The duet begins conventionally, with the couple side by side and the woman on the man’s right for a passage which travels directly towards the presence. I will use some stage terms to delineate the dancing space, although these are not really appropriate for the ballroom. The dance begins with two coupés à deux mouvements, followed by a pas de bourée and a tems de courante. The sequence is simple but nicely varied rhythmically and calls for a pleasing succession of arm movements. Fewer than a third of the steps in The Louvre are directed towards the presence, although it is apparent that the dancers remain mindful of it throughout – as they would have needed to be both at the court of Louis XIV and on the London stage. The next figure begins with a variant of the pas de bourée en presence, which allows the couple to acknowledge each other for the first time. Then, after another variant of the en presence, they curve away with a contretemps which moves first sideways and then forwards. I am beginning to wonder if such steps, so early in a duet, were a commonplace intended to allow the dancers to address those who surrounded the dancing space, whether in the ballroom or on stage. In The Louvre, the dancers turn back to face the presence, cross (with the woman upstage of the man) and then travel towards the presence again to complete the section with a pas de bourée and a tems de courante.
The second plate (the A repeat) uses much the same vocabulary of steps, although the dancers begin by turning to face one another and travelling sideways rather than forwards. They turn to face the presence for a few steps and then curve away from each other, turn to face and then curve away again before turning to face on the last bar.
Plate 3 begins the B section with the dancers again travelling sideways upstage. Pecour then gives them each a double loop figure, in opposite directions but still in mirror symmetry. They pass one another across the stage, the woman upstage of the man, and end their second loop facing each other up and down the dancing area. The man has his back to the presence. This sequence of 8 bars (five of which are pas de bourée) raises some questions about which way the dancers’ heads turn and where they direct their gaze as they move through the figure. As they approach each other in the fourth bar, before they cross, do they look at each other rather than over their raised opposition arm (which would result in the man looking at the woman and the woman looking away from him)? In the fifth bar, in which they meet and then pass, do they both look over the raised arm towards the presence? Here is plate three of the dance, to give an idea of what might be happening.
In many ballroom choreographies there must surely have been a continual interplay between the dancers and their spectators, as they regarded each other, looked towards the presence or acknowledged members of the surrounding audience.
The last 16 bars of this first B section are on plate 4. They are surely the heart of this choreography, so I will explore the steps and figures in some detail. Here is the notation.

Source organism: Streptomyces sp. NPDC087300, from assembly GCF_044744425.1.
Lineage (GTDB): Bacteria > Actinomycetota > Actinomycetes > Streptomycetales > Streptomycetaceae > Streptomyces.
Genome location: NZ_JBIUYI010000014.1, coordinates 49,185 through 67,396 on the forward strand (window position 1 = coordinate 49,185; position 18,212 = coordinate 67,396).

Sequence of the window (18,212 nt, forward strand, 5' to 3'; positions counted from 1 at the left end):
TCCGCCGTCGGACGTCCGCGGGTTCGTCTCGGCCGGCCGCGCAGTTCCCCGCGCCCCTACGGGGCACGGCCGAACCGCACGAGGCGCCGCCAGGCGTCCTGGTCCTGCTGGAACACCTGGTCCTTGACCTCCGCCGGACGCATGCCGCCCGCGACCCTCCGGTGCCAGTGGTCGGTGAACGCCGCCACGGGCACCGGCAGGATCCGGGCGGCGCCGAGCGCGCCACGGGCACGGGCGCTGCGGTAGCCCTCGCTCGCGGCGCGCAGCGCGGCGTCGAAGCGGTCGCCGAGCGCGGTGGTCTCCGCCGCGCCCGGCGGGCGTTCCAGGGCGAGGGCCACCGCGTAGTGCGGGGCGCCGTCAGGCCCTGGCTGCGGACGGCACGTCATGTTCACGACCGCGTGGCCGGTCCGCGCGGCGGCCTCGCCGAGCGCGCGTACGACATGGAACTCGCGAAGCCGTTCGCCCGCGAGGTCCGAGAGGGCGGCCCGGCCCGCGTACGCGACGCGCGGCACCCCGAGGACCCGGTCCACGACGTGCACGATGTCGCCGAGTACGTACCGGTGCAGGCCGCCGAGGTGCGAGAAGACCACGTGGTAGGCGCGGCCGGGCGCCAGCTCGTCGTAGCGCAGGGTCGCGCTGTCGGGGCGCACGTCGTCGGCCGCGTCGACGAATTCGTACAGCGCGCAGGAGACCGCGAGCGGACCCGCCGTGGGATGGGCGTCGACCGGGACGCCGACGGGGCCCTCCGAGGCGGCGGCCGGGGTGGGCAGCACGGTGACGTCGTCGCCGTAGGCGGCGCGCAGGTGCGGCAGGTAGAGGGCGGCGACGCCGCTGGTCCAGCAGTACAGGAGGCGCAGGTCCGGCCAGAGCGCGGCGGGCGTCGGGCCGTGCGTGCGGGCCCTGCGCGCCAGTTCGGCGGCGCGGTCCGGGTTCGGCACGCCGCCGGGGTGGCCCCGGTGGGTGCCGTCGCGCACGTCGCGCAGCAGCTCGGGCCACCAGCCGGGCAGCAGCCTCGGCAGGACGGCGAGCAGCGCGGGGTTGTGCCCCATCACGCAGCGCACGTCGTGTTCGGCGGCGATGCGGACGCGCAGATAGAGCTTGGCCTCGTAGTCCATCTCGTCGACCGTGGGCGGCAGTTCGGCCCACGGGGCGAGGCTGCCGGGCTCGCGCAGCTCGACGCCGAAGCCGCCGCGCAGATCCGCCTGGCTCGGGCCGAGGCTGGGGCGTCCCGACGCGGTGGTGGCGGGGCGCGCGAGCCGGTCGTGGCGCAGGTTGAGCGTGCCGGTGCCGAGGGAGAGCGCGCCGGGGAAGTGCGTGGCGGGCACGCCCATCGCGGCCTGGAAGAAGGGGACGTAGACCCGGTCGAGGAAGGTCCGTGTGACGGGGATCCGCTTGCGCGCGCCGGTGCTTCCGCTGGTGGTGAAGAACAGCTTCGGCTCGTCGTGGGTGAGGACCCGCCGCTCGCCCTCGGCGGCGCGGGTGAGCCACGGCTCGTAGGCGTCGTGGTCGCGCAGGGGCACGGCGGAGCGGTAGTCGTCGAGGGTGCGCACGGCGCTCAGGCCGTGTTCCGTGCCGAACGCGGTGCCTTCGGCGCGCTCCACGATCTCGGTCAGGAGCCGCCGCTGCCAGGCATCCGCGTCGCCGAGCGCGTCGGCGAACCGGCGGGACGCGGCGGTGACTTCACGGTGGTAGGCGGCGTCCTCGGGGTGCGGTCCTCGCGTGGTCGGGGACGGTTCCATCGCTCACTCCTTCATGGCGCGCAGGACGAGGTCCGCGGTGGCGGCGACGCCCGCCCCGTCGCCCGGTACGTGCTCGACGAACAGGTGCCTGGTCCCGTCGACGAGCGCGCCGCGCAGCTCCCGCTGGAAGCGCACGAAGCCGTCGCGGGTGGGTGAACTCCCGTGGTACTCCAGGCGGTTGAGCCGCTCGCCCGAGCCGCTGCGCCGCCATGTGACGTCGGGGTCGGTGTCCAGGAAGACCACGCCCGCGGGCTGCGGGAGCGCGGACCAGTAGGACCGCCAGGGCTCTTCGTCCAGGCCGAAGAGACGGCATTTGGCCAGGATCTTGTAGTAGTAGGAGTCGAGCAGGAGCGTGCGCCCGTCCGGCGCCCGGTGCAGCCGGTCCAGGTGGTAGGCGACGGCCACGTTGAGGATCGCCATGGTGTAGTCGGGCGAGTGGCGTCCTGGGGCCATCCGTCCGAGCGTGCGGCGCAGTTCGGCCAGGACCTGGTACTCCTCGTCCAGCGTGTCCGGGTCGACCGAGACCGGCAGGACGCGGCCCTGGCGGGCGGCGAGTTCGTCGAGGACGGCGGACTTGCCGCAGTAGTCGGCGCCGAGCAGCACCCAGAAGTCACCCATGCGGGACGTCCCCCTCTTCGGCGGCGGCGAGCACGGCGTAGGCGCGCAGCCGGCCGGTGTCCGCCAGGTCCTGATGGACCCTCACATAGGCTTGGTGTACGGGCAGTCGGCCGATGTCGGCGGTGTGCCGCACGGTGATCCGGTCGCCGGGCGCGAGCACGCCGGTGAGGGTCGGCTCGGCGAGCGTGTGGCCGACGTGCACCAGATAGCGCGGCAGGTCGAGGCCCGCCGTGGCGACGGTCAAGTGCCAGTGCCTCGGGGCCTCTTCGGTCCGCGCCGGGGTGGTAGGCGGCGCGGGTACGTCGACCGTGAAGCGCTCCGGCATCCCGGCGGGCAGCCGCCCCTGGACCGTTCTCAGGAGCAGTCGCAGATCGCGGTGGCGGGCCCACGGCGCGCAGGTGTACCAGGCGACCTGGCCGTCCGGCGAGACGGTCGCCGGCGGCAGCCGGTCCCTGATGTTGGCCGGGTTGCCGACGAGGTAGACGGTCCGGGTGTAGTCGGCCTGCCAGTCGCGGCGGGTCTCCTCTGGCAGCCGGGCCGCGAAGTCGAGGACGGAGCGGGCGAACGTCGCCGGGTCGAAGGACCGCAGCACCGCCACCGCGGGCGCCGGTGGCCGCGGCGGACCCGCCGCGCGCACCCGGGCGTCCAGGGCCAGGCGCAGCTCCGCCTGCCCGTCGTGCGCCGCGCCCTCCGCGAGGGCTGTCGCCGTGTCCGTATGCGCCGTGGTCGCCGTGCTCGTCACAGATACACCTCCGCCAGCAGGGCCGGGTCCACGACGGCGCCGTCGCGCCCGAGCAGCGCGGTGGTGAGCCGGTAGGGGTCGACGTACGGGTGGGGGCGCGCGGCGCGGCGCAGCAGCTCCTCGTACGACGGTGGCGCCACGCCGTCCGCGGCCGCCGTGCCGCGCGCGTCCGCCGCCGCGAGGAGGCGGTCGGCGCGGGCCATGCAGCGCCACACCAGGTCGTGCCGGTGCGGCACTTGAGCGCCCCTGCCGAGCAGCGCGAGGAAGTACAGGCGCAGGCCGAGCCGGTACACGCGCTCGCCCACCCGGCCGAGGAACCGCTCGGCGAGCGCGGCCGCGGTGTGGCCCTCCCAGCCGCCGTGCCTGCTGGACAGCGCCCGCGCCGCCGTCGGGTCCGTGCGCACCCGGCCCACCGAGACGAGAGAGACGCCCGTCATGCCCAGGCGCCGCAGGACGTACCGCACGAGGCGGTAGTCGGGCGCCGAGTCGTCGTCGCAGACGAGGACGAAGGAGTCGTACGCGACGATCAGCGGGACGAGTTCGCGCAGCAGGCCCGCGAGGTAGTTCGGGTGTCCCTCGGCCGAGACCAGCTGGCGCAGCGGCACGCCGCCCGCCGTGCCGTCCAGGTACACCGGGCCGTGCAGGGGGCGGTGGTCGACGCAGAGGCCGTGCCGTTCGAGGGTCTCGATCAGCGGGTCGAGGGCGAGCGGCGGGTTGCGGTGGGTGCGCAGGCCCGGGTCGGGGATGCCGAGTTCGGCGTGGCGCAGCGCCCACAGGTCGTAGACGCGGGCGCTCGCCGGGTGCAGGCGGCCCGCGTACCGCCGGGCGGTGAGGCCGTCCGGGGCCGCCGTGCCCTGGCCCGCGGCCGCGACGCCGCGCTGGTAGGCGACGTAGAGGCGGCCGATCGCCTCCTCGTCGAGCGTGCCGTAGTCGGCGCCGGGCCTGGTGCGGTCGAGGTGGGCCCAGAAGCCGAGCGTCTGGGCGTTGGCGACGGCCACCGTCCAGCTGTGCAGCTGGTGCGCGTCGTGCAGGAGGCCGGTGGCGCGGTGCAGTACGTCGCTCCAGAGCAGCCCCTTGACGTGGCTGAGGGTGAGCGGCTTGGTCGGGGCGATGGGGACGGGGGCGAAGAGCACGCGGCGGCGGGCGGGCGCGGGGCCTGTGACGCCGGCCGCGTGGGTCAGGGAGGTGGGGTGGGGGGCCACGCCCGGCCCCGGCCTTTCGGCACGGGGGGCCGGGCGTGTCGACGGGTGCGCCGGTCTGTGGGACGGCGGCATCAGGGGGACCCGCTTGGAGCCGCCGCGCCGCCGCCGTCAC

The dancers begin facing one another up and down the room and the man has his back to the presence. The couple keep to their own areas of the dancing space throughout. The step vocabulary is more varied than it has been, with the addition of half-turn pirouettes and balancé. I am not a musician, but much of the music for The Louvre seems to fall into 2-bar phrases, perhaps reproducing the 6/4 time signature found in other loures, which can seem like a call and response. This idea is clearly evident in this section of the choreography. First, the woman dances away from the man on a diagonal, with a contretemps and a coupé avec ouverture de jambe, turning her back and then turning again to face downstage (she could be looking towards him over her raised arm). She changes feet as she begins the contretemps, so that the symmetry becomes axial. The man waits as she does her steps and then responds by doing the same, ending facing upstage again. They then dance together for 4 bars, but the woman does two half-turn pirouettes followed by balancé, while the man does the balancé first and then the pirouettes. This little 8-bar sequence can surely be made expressive, in harmony with the dance’s original title Aimable Vainqueur. Was it part of Pecour’s choreography for the stage? The couple then travel towards one another on the diagonal with a pas de bourée and a tems de courante (echoing earlier pairings of these steps) before circling away and then coming to face one another across the dancing space. They do another balancé, but the man adds an extra step forward, returning to mirror symmetry.
The next figure, using the first 8 bars of the second B section, has the dancers tracing mirror-image figures of eight (although the notation blurs the pattern). They begin with jetté-chassés, followed by two pas de bourée, then jetté-chassés again and a pas de bourée followed by a coupé to first position facing one another.
In the last 16 bars of the dance, Pecour introduces some fresh choreographic devices. Here is the final plate of The Louvre.